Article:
0

I have a new Site and have "Everyone except external Users" in a Company Group (which I then apply to all of this site's Subsites with Read Permissions).

The default Members group grants Edit permissions at the root Site level, which permits users to add Document Libraries (and other apps). When I go to the Permissions for the site, I am unable to change the Permission levels for the Members, Owner, and Visitor Groups from their defaults.

What is the best way to restrict our Users from manipulating the "root subsite" (since each department has a subsite where they are designated to do their thing).

1

The default members group grants edit to the entire site collection, not just the root web. You shouldn't change the default group permission levels, create your own groups instead. You'll have to break inheritance on the subsites and create a "subsite members" group or whatever you want to name it and give it the permission level you want users to have on that subsite. You have to do this for each subsite since they now have unique permissions.

Make sure the groups you create (or some group) has read on the root site so users can at least login at the root site URL and get a page to navigate from the root site to where they can edit. You could use the visitors group on the root site for this purpose. Also, if publishing is turned on, there needs to be a major version of the root site's default page published or they will get an access denied error when opening the root site, which will probably lead to confusion and frustration.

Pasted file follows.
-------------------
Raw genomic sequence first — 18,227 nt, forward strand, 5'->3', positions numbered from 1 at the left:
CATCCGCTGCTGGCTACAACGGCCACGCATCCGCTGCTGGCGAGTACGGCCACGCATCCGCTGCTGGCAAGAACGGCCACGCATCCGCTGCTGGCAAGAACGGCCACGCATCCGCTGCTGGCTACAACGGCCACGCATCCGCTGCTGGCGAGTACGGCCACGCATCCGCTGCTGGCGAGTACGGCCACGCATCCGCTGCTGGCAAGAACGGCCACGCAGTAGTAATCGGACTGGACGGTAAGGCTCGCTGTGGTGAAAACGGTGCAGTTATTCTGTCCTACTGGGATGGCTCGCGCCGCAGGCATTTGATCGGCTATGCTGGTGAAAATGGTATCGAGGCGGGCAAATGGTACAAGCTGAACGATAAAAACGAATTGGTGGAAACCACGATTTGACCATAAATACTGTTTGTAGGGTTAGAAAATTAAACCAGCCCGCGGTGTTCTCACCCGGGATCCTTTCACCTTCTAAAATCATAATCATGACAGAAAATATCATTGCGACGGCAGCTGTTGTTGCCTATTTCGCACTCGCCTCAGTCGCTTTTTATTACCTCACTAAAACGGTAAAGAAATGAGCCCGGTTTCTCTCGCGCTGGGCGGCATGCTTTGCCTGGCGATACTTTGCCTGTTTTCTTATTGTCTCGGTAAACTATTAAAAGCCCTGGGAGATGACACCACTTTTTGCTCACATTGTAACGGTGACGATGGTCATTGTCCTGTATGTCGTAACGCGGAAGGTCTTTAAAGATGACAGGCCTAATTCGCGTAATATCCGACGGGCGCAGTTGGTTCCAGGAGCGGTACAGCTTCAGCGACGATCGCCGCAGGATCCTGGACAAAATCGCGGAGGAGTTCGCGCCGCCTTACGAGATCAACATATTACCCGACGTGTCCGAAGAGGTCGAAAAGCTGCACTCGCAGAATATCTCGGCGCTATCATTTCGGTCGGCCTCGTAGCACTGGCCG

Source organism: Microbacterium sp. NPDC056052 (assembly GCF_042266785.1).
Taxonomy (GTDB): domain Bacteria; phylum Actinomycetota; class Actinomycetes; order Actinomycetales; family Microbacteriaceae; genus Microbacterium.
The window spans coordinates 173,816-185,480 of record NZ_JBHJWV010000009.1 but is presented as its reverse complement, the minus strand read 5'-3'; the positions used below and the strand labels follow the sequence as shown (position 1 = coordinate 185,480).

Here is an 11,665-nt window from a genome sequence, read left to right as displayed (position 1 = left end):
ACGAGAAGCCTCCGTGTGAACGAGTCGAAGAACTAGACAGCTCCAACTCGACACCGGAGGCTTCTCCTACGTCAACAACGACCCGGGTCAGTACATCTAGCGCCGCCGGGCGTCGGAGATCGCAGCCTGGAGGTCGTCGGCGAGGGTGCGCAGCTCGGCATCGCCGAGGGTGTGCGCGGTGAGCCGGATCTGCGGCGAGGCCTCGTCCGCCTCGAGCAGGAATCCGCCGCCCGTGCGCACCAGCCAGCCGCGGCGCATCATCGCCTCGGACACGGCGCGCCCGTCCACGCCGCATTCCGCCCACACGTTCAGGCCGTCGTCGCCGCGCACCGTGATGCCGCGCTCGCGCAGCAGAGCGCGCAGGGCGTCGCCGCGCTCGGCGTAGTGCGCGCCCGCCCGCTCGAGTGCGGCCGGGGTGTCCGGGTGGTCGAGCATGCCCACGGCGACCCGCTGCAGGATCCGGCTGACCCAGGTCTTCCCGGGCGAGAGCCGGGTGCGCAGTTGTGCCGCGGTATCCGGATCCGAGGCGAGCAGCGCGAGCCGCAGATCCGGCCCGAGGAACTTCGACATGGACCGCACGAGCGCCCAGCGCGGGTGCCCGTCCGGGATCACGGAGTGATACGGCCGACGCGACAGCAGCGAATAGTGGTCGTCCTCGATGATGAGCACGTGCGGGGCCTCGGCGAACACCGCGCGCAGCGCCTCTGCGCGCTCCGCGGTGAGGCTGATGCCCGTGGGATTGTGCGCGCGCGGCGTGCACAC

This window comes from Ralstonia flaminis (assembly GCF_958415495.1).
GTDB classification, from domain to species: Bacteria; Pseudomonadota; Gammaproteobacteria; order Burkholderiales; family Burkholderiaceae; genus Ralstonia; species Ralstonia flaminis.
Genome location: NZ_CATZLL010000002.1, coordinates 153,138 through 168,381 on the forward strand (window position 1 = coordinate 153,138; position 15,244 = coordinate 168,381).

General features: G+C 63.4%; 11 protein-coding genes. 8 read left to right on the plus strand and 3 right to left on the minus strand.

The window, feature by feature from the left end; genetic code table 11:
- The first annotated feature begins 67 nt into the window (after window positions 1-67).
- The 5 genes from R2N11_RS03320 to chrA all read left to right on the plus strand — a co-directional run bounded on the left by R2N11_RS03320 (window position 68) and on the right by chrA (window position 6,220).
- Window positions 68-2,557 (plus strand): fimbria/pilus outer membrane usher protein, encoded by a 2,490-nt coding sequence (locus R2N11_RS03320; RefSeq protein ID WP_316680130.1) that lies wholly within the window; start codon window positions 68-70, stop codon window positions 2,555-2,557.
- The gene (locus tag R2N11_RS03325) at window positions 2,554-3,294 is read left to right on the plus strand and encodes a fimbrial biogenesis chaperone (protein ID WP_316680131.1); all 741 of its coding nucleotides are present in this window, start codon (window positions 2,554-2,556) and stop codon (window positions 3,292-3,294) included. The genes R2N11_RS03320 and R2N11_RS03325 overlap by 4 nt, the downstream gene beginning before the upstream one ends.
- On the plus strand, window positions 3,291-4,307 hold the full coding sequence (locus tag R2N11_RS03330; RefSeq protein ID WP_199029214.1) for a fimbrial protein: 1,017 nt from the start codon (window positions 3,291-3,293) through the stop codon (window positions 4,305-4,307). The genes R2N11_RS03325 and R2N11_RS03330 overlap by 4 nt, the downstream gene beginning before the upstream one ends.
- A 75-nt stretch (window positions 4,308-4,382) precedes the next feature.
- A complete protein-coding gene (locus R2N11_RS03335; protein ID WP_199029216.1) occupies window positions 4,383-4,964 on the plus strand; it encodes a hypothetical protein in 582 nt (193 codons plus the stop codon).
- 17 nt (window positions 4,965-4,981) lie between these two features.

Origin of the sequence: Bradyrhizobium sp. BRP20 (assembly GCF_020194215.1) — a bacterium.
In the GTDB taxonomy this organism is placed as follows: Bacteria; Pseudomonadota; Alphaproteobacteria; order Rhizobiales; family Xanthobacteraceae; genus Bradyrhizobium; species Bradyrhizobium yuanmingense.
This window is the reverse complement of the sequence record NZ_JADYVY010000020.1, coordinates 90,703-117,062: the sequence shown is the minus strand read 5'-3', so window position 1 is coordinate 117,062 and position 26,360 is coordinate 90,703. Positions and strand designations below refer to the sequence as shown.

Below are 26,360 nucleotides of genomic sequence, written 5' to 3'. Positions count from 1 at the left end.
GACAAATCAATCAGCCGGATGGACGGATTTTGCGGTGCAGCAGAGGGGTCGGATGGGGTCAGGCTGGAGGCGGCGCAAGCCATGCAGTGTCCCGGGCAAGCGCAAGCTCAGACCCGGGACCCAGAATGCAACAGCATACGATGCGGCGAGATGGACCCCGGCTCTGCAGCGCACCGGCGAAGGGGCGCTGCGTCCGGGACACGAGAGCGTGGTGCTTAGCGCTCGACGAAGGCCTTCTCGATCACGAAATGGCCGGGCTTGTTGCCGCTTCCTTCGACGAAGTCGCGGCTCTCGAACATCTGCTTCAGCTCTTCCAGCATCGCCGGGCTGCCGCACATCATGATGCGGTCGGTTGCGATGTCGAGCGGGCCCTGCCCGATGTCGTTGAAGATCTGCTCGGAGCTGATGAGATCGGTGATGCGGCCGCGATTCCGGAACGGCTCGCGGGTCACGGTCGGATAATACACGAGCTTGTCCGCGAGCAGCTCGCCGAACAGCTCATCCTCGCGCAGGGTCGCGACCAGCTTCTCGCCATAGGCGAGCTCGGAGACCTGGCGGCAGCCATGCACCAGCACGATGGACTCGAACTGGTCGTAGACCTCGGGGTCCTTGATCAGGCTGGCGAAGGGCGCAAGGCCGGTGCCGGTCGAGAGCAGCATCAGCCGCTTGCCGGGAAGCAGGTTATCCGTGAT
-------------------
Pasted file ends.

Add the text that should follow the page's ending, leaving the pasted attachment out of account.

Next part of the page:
• Thanks for the head's up regarding the root site pages! I've already broken inheritance as outlined for the departments, but was hoping that there may be a way to shift everyone to read without making another group. Guess that's the best option though. – vanblart May 2 '18 at 18:42
  • 1
    Alternately, you could set all group permission levels to read on the root site, then create a root site editors group. Any site created directly under the root site would inherit this though, so depending on your situation, it might be more work than the other way around. – DubStep May 2 '18 at 18:53
0

Usually "Each department gets a subsite" is a bad design.

I would grant each department its own Site collection. This will make stuff much easier to manage.

There are a bunch of issues that can come up with this design. Among them are information leakage, Shared resources (Site MMS data), Permission horror with 1000's of groups, backup and restore (Full fidelity restore is only on Site collection level - site only restore is having several issues), no quota management (Not a real issue in SPO) for subsites, dependencies on root site changes (Content types/fields/...)

Yes, you will have to work on a navigation solution to make up for this, but I prefer the isolation in this case. Also having a Sitecollection owner for each department makes them the primary contact for managing permissions.

So my tip: Change it while you can without much problems now ;)

P.s. Edit permissions can be modified to suit your needs under this URL:

https://yourTenant.sharepoint.com/_layouts/15/role.aspx

I would create a copy and not mess with the default levels though.

P.p.s.: I know this is a touchy subject - I did say usually... So if you want to vote down let me know why

Your Answer

By clicking “Post Your Answer”, you agree to our terms of service, privacy policy and cookie policy

Not the answer you're looking for? Browse other questions tagged or ask your own question.